working with the elderly. He took on administrative roles
at several hospitals and nursing homes, but what he really
wanted to do was teach. After completing coursework
at the University of Michigan for his doctorate in health
services organization, he accepted an assistant professor
position at Ithaca College in 1994, with plans to eventually
finish his dissertation.
Then, in the summer of 1996, Riter felt a hard lump the
size of an eraser on a pencil behind his left nipple. Weeks
later, he noticed the nipple was bleeding. He saw his
primary care doctor, who referred him to a surgeon. After
a fine-needle biopsy and an excisional biopsy of his lump,
Riter had a mastectomy. As part of the procedure, his axillary lymph nodes were biopsied, which revealed that he
had stage II breast cancer.
After his mastectomy, Riter was getting ready to start
another semester of teaching. Worried that his students might
be alarmed if he started losing his hair from chemotherapy, he
decided to share details of his diagnosis and treatment.
“I found that a lot of the students had known someone with
cancer, but they never felt comfortable asking that person
questions about their cancer, so they asked me, and I liked
that,” he says. “I like taking away the mystery of cancer.”
While teaching full time, Riter completed chemotherapy
in six months and started taking tamoxifen, a treatment that
can reduce the risk of breast cancer recurrence. The recom-
mended length of treatment at the time was five years, but
after three months and with his oncologist’s approval, he
stopped taking tamoxifen because of its side effects.
In the summer of 1997, Riter submitted a column to
Newsweek magazine that described in a humorous and
At a Glance: Breast Cancer in Men
Breast cancer in men is rare, making up just a little under 1 percent of new breast
cancer cases each year. In 2018, about 266,120 new cases of invasive breast cancer will
be diagnosed among women, while 2,550 cases will be diagnosed in men, according to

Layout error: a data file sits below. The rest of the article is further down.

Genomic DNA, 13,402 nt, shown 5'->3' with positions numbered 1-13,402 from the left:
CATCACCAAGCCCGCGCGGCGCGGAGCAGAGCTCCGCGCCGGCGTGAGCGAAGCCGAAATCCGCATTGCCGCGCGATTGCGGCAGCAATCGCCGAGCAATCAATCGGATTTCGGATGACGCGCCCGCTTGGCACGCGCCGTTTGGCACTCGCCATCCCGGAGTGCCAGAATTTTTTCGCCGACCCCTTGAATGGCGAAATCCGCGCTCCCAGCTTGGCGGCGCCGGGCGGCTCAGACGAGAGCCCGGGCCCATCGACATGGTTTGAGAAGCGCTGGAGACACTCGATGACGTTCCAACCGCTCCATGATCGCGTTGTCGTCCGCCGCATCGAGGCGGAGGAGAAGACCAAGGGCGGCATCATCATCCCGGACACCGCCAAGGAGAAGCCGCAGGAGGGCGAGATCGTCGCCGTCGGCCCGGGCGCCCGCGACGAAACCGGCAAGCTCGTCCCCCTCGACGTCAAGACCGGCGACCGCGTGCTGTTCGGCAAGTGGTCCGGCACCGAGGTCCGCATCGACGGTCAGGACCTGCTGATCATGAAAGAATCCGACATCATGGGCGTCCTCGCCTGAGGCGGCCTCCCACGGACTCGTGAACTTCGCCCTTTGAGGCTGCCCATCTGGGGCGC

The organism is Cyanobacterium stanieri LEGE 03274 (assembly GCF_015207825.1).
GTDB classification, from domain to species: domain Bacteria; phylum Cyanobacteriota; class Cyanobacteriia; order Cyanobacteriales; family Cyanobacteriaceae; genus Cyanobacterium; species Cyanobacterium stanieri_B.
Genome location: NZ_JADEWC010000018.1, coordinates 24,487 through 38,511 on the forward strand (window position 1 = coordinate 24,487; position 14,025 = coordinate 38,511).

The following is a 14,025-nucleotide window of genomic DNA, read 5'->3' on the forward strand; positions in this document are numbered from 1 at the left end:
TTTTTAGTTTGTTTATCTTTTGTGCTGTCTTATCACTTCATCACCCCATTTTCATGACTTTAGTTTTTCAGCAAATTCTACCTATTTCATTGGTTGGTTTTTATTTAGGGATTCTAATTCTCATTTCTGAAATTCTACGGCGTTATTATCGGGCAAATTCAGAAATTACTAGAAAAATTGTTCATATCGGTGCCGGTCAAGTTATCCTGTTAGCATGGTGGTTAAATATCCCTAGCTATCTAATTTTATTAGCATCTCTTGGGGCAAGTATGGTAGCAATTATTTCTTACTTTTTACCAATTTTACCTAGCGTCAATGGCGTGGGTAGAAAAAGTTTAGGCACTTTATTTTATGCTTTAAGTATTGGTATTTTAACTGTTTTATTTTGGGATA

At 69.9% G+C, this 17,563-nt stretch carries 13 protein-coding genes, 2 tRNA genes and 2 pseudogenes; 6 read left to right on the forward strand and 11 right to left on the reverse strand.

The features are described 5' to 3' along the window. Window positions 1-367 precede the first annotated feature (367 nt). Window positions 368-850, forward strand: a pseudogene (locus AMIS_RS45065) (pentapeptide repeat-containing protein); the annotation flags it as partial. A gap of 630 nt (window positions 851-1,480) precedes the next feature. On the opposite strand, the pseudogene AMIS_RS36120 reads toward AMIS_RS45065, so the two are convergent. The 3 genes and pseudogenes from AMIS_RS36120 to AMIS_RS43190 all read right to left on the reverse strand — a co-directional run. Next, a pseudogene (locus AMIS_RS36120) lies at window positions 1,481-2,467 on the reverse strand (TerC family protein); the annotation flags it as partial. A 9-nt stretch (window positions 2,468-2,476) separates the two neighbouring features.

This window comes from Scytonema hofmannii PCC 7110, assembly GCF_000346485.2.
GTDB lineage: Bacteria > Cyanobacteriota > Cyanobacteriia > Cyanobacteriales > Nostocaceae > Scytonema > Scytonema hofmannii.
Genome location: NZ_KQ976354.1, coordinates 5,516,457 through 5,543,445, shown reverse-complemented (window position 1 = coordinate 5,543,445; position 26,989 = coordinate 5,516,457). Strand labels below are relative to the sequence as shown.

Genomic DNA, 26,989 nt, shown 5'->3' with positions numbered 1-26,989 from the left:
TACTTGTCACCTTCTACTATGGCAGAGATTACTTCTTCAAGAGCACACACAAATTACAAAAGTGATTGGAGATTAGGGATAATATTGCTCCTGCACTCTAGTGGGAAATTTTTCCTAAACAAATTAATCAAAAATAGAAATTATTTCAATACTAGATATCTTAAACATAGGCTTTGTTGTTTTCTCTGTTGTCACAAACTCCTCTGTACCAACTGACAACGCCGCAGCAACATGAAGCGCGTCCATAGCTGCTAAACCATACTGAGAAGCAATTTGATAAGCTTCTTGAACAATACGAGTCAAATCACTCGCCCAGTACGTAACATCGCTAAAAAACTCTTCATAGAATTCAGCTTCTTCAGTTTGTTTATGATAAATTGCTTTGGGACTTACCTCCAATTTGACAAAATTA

the American Cancer Society. A man’s lifetime risk of developing breast cancer is about
1 in 833, compared with 1 in 8 for women, although men tend to have higher death rates
from the disease than women do.
Your doctor may tell you that your chemotherapy treatment will most likely lead to
hair loss. In addition to scalp hair loss, you may also lose your eyebrows. While scalp
hair loss can be disguised, the loss of eyebrows can be di;cult to conceal and is often
perceived by patients as an unwelcome, visible sign of their illness.
RMV Trademarks, LLC, has developed a unique, patented product called EES-Essential
Eyebrow Solution®. EES is a clinically-tested, topical formulation that is used
cosmetically to address eyebrow thinning or loss, while conditioning and revitalizing
the brows. EES is safe and non-irritating, paraben-free, hypoallergenic, and pH
A recent EES clinical trial published in PRIME International Journal of Aesthetic &
Anti-Ageing Medicine demonstrated that 91% of the 117 enrolled cancer patients
retained 50-100% of their eyebrow hair while undergoing chemotherapy
treatment, despite experiencing full body hair loss elsewhere. The article
“Preserving Eyebrow Hair during Chemotherapy Treatment” was written in
collaboration with Josephine Ford Cancer Institute/Henry Ford Health System,
located in Detroit, Michigan.
Introducing EES – Essential Eyebrow Solution®
. . . A Solution for a Problem
TO LEARN MORE ABOUT EES, please visit www.essentialeyebrowsolution.com, or call 1-888-208-5081.
Chemotherapy regimen consisted of: Perjeta, Taxotere,
Carboplatin & Herceptin (every 3 weeks x 6 cycles),
followed by Herceptin every 3 weeks for 1 year.
The ability to maintain my natural eyebrows
during my treatment made a signi;cant
psychological di;erence when dealing with
my other losses. With a wig, eyeliner and the
preservation of my own eyebrows, others
frequently commented on their amazement
that I had not lost my hair... when indeed I
had. The loss of eyelashes and the hair on
one’s head are far easier to conceal than the
loss of one’s eyebrows. Thank you for the
opportunity to use this product during my
Nurse Anesthetist and Former Cancer Patient
Patient retained her eyebrows despite
full body hair loss elsewhere